He felt an inner voice telling him to write, so he wrote a book called The Power of Now. A student of his called Constance Kellough paid for its printing, and sold copies from the boot of her car. Then it was bought by New World Library (my US publisher) in 1999. In 2000 it was read by Oprah Winfrey, who invited Eckhart on her show and made him a global star. I hear New World still sell a quarter of a million copies of his books each year, so they’re basically made. Two decades later, my local Waterstones still has 10 copies in stock, at all times.
What is his message? In many ways it’s very simple. The most obvious message is ‘be here now’, bring our attention back to the present rather than always worrying about the future or ruminating over the past.
‘Ordinary consciousness is waiting for the next thing to happen, and then when it does, feeling dissatisfied and waiting for the next thing.’
That is very true. And it’s also true that liberation can only happen now. Liberation from over-identification with the thought-stream.
‘Most people are completely identified with their thinking, with their thought-objects. They are unconscious, or asleep. They say ‘I think’, as if they are in charge, when really their thinking is obsessive, compulsive, addictive.’ Our involuntary thoughts rule us.
Being swept along by our ordinary thought-stream leads to restlessness, dissatisfaction and suffering — what the Buddha called dukka:
‘We can have a permanent sense of insufficiency, a sense there is something lacking with me, and our mind is constantly looking for the solution to the Problem of Me and My Life. We spend so much of our time worrying about this problem, trying to find a way out. It becomes very heavy.’
As St Augustine wrote: ‘I have become a problem to myself.’
We devote all our energy to polishing our ego-concept, but it always seems lacking somehow. We constantly compare our self to others.
‘If someone seems better than us our ego feels diminished for a while. But then the Ego Security System kicks in. Say we are riding a bicycle, and someone passes us in a Limousine. We feel diminished for a while. But then we think ‘probably a corrupt foreigner. I am far more spiritual than they are.’’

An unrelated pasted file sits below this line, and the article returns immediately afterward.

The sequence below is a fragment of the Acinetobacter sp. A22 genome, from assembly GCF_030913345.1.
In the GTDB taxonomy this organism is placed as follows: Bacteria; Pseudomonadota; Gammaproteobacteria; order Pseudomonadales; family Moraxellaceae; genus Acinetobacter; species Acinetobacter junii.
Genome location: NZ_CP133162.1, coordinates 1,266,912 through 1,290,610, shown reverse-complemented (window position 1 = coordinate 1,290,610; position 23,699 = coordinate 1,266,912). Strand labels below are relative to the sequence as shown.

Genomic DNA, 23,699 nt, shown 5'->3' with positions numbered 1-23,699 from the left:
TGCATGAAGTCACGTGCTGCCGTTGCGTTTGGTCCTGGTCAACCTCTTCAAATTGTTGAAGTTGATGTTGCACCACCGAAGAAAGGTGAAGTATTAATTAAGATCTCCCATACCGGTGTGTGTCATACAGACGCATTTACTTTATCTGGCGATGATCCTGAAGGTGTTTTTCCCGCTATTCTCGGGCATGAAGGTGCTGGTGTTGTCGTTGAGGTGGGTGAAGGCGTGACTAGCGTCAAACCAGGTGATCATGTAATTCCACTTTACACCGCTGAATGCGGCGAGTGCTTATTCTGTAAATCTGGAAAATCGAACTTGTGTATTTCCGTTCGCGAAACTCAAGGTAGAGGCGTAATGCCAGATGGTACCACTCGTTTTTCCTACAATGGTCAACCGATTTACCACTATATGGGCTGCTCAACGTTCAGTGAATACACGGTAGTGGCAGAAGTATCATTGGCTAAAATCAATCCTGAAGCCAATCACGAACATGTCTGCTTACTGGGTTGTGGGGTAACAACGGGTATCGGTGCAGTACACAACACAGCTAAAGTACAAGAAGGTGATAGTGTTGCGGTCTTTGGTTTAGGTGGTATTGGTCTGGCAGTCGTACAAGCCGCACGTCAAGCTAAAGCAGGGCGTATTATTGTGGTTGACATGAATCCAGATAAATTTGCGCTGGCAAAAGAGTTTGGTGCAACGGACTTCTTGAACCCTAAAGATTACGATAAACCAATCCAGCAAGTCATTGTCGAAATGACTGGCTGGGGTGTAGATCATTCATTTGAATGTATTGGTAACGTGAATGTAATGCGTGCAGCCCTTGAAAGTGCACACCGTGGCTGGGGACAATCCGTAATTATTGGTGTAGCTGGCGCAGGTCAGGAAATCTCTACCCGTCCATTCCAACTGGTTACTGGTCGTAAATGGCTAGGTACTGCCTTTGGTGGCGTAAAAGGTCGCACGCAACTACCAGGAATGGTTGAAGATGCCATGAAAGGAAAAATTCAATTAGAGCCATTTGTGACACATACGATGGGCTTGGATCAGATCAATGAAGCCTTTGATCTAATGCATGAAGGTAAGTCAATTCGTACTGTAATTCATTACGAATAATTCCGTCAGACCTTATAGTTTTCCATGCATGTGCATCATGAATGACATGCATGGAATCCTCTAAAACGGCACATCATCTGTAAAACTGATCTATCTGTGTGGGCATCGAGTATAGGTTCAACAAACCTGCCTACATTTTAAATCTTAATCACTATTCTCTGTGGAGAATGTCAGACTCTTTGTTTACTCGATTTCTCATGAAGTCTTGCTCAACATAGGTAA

Perhaps we look for a solution to the Me Problem in another person. If I could just meet The One, I would be healed and whole. Everything would be better.
‘It’s like in a restaurant, you see two couples.’ He’s obviously a great people-watcher. ‘One couple has only been on a few dates. They stare at each other as if they’re hypnotized. They think the other is perfect and they will be blissfully happy forever. The other couple, perhaps they’ve been dating a few months…and they’re just staring at their phones. They’re disillusioned. They think: ‘Who is this person opposite me, with all their problems?’
So we look for another solution to our dissatisfaction. An affair, a holiday, a new job, a new hobby.
All the time our ego-consciousness is thinking planning thinking planning worrying worrying comparing ruminating arguing fantasizing ruminating thinking planning worrying thinking arguing fantasizing
It’s the greatest shaggy dog story ever, and like suckers we keep expecting a punch-line.
When all the time, right there waiting for us, is that different consciousness, Being-Awareness, the Essential I. Spacious, joyous, free.
We yearn for it. We kind of know it’s there, but we don’t know how to get back there. Because the habit of ego-thinking is so ingrained, so distracting, so absorbing.
‘People use substances to find a temporary self-transcendence. They have a few drinks, and then, no thinking, no worries. They feel lighter. But it’s a delusion. It feels like transcendence but really you are going lower, below thoughts, you are regressing back to an animal state of mind.’ This is what Aldous Huxley called ‘downward transcendence’.
We can find the thread out of the labyrinth by heeding the little moments when Being-Awareness shines through — when we feel peaceful and still looking at a sunset. We can rest in ‘alert stillness’.
Like Huxley, Eckhart offers an agreeably perennial philosophy. He quotes Lao Tzu — ‘the Dao you can talk about is not the Dao’ — and the Buddha — ‘all life is dukka’ — and Jesus — ‘we must become like children’ — and Socrates — ‘all philosophy begins in wonder’ — and Pythagoras — ‘know thyself’. He says the Stoics and the Buddha were the first to truly discover the wisdom of not identifying with your everyday thought-stream.
Instead of talking about God he prefers terms like ‘universal consciousness’, or ‘the universe waking up’. It’s quite a Daoist or Hindu idea of the All, the Undifferentiated, the Eternal, growing to fruition within us.
There is a teleological aspect to Tolle’s spirituality. Humanity is waking up. It is our evolutionary destiny. We are at a tricky stage between animals and awakened Buddhas. He assures us that we, the audience, are beginning to wake up.
This feels exciting, and slightly millennarian. It is refreshing, in 2019, to feel that humanity has a glorious spiritual destiny ahead of us.